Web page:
Final Thoughts and Further Resources

Individuals unable to return to work after the expiration of legally-required or employer-offered leave may be terminated. But an employer must make sure that other forms of leave and/or statutory protections do not apply. In addition, the employer must evaluate whether an employee who requests leave because of his or her own serious health condition is not entitled to a reasonable accommodation – including a longer unpaid leave of absence – under the Americans with Disabilities Act (ADA), which would allow the employee to perform the essential functions of his or her job.

Examples of when employees cannot be fired:

  • They are on FMLA leave, or
  • They can perform the essential functions of the job with a reasonable accommodation, but the employer refuses to provide accommodation.

Examples of when employees can (possibly) be fired:

  • They do not return from leave after taking their 12 weeks of FMLA, or
  • They can perform the essential functions of the job with a reasonable accommodation, but they do not return to work after the employer-provided (offered) accommodation.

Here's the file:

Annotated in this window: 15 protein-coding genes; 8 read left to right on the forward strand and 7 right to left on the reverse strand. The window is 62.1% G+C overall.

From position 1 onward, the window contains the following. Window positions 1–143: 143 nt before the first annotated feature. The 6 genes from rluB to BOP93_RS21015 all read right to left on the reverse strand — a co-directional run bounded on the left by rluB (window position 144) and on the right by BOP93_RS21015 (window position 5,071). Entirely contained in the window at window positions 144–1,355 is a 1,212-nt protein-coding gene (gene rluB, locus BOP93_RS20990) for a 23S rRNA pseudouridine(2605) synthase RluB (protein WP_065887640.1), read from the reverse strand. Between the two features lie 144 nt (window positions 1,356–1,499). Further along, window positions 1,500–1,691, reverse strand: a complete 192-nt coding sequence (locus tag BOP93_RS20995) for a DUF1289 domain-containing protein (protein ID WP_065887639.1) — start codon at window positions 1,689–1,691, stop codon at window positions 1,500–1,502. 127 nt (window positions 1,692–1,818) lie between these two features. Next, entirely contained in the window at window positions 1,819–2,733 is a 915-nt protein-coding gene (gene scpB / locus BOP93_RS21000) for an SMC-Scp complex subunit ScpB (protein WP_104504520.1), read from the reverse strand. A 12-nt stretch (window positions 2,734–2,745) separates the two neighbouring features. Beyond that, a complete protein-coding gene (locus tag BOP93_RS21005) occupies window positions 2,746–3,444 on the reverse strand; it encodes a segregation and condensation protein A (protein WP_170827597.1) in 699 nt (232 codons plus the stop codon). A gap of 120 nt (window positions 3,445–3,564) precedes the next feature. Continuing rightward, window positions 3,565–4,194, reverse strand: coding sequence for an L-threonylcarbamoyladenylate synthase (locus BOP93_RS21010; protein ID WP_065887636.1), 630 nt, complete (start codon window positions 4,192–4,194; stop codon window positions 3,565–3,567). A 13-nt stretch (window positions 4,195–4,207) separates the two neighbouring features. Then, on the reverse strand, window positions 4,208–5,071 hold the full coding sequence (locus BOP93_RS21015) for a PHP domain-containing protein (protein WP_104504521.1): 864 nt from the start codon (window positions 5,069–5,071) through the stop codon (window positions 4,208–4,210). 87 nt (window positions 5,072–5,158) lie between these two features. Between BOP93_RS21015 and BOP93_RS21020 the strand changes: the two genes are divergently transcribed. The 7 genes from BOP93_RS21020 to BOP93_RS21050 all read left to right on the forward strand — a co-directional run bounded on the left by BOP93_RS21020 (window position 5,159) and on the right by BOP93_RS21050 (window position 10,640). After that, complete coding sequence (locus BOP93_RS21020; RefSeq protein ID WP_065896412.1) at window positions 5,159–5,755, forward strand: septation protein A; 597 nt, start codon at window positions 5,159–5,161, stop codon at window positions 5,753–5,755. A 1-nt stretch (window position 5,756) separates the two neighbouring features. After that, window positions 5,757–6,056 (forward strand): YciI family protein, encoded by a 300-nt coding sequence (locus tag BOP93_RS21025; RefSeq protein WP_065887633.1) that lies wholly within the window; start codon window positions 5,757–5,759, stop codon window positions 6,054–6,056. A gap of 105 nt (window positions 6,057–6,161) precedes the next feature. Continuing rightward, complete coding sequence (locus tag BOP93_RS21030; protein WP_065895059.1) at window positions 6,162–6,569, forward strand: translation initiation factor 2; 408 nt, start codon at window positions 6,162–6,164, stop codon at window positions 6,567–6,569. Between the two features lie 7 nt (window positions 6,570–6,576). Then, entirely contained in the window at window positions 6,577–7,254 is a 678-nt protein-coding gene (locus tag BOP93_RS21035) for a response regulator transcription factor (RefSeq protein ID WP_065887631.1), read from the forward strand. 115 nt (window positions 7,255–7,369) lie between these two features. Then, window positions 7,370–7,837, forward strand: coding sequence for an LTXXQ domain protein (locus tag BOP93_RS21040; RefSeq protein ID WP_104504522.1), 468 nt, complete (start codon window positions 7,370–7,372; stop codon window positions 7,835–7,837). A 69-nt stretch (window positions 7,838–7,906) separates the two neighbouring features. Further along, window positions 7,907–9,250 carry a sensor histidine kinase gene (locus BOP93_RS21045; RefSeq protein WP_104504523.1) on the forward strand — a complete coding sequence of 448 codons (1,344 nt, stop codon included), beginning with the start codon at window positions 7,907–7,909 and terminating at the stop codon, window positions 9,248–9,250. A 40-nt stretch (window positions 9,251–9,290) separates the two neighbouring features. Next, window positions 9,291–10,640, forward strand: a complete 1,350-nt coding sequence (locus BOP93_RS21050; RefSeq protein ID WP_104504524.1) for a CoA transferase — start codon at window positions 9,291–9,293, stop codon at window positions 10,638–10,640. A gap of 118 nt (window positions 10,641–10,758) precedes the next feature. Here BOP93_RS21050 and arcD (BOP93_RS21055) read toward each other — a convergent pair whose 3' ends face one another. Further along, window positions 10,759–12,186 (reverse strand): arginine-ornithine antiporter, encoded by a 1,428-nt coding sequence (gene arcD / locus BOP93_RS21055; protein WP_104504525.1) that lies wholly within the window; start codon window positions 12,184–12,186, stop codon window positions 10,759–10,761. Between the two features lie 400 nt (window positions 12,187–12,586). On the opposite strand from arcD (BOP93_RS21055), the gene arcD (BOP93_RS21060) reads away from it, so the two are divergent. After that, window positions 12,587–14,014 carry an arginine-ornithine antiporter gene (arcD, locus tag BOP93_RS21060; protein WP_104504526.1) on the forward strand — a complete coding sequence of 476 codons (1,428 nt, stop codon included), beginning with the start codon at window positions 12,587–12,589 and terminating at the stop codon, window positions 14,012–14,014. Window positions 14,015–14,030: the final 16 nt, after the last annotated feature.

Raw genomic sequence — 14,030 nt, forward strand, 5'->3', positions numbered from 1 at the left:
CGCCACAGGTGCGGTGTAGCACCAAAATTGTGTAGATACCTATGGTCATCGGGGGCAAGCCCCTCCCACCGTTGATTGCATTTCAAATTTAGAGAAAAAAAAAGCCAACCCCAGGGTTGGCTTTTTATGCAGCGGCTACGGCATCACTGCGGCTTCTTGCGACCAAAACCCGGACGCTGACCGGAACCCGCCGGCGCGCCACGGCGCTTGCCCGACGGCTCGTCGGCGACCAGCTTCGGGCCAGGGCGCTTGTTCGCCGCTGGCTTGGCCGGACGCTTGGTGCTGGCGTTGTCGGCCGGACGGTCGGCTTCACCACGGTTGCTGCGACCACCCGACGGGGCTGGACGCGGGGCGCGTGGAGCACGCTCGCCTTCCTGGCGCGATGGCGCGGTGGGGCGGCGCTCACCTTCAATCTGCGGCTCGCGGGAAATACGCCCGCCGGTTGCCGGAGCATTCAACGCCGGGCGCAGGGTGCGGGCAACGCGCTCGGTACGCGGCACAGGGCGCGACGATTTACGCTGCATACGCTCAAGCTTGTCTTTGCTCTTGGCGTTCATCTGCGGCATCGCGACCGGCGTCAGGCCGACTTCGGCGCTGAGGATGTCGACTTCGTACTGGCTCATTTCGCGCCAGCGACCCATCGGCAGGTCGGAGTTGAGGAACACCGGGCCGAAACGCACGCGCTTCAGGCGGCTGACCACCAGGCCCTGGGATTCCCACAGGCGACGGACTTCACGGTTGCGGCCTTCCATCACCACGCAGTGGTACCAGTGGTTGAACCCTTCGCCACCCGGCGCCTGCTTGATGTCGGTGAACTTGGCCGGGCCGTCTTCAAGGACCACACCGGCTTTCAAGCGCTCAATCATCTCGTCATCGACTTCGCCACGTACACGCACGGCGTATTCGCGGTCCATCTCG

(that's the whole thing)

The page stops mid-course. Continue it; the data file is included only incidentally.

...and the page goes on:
Even where there is no legal requirement to accommodate a request for unpaid time-off, employers should proceed with caution before terminating an employee. It’s always possible for a disgruntled employee to file complaints with state or federal agencies, which may prove a major headache even if you have your house in order. Accordingly, it’s always prudent to consult with an attorney when contemplating an employee termination. Employers who are concerned about the possibility of lawsuits might also consider discussing severance agreements with counsel and considering the wisdom of contesting an unemployment claim.

NFIB provides further guidance materials in our Legal Guide Series, which includes handbooks covering the essentials of federal employment law, wage and hour issues, and a model employee handbook.

*This article does not constitute legal advice. Employers should consult a trusted employment law attorney in their state when dealing with these issues.

Subscribe For Free News And Tips

Enter your email to get FREE small business insights. Learn more

Get to know NFIB

NFIB is a member-driven organization advocating on behalf of small and independent businesses nationwide.

Learn More

Or call us today

© 2001 - 2024 National Federation of Independent Business. All Rights Reserved. Terms and Conditions | Privacy